Publications Notes de l'Ifri

Al-Qaeda in a Changing Region Notes de l'Ifri, September 2012

On Tuesday 10 April 2012, Osama bin Laden was finally replaced on the FBI’s most wanted list by a fugitive schoolteacher accused of possessing child pornography. As the United States’ perception of threat has shifted, so too has the broader national security discourse. The prominent al-Qaeda analyst Peter Bergen observed that the terrorist group which launched the 9/11 attacks is now more or less out of business. He argued, too, that it is time to declare al-Qaeda defeated and “move on to focus on the essential challenges now facing America”: fixing the country’s economy, containing a rising China, managing the rogue regime in North Korea, and continuing to delay Iran’s acquisition of nuclear weapons.

Al-Qaeda in a Changing Region

This change represents more than perspective regained inside the United States; it is also a reflection of the significant reversals suffered by al-Qaeda in the last five years. These wounds were, in many ways, self-inflicted – arising, as they did, from one essential and undeniable fact: most of al-Qaeda’s victims, since 9/11, have been Muslim civilians. The impact of this reality was, in the words of Osama bin Laden taken from a letter written in 2010, “the alienation of most of the [Muslim] nation from the muhajidin”. In that same correspondence, captured by US Special Forces during the raid on his Abbottabad hideout in 2011, bin Laden called for a “new phase of amendment and development” in order to regain the trust of the Muslims masses. Al-Qaeda does indeed find itself at the threshold of a new era, thrust upon it by its strategic crisis as well as by the dramatically changing regional landscape. But do these shifting sands work to al-Qaeda advantage, or will they only guarantee its decline?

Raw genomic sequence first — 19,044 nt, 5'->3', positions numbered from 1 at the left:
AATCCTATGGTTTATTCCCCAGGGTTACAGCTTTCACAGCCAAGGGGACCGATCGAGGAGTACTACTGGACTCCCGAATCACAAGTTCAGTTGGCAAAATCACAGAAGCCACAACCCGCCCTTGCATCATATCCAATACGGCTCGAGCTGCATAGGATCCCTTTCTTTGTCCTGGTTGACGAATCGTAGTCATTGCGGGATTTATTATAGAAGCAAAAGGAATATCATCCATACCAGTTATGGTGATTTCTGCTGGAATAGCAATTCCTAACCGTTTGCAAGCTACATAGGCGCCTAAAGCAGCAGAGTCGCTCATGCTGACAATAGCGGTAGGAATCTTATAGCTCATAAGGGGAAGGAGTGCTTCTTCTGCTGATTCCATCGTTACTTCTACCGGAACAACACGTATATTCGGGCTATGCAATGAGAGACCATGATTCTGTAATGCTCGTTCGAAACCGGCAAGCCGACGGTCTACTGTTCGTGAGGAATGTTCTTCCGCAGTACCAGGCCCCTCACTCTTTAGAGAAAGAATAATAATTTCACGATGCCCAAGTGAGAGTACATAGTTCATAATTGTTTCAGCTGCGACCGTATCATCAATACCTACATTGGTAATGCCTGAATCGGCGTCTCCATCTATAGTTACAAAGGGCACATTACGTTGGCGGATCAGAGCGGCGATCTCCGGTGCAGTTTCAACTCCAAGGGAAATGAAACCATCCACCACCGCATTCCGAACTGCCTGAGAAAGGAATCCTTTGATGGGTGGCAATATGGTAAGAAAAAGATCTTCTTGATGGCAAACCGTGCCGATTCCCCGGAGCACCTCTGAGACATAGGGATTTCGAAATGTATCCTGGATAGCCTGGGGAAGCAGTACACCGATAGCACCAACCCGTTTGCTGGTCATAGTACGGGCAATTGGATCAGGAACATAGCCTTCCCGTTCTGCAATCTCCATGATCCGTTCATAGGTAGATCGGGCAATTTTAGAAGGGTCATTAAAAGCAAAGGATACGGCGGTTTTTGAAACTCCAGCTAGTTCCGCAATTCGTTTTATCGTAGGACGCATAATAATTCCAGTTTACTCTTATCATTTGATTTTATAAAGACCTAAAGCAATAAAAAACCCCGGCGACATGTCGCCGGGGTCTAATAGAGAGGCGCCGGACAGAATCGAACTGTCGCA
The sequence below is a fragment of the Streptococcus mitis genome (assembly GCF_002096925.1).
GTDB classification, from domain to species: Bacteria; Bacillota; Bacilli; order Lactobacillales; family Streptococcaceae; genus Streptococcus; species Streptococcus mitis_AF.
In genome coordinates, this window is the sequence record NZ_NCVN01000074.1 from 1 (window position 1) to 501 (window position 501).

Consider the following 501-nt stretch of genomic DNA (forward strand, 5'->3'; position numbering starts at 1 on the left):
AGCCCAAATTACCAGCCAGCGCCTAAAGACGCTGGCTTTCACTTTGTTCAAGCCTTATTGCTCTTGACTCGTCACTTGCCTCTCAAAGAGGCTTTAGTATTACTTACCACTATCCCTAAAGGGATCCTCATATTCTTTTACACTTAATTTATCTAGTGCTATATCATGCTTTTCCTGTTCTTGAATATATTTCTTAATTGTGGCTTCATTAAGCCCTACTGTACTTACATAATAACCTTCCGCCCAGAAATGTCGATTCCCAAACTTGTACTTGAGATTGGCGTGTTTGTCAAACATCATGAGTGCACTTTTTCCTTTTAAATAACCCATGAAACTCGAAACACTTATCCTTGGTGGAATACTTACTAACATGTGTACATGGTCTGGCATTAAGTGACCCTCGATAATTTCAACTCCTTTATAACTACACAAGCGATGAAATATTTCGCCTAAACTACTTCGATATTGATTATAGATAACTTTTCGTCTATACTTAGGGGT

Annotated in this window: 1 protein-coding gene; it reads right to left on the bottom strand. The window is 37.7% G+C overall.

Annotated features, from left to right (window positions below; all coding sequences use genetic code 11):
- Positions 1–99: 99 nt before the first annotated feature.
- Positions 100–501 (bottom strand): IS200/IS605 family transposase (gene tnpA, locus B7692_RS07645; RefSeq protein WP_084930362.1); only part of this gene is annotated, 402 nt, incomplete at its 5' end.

Dr Alia Brahimi is a Research Fellow at the London School of Economics and Political Science and a Senior Research Associate at the University of Oxford. She is the author of Jihad and Just War in the War on Terror (OUP, 2010).


Al-Qaeda in a Changing Region
Al Qaeda Terrorism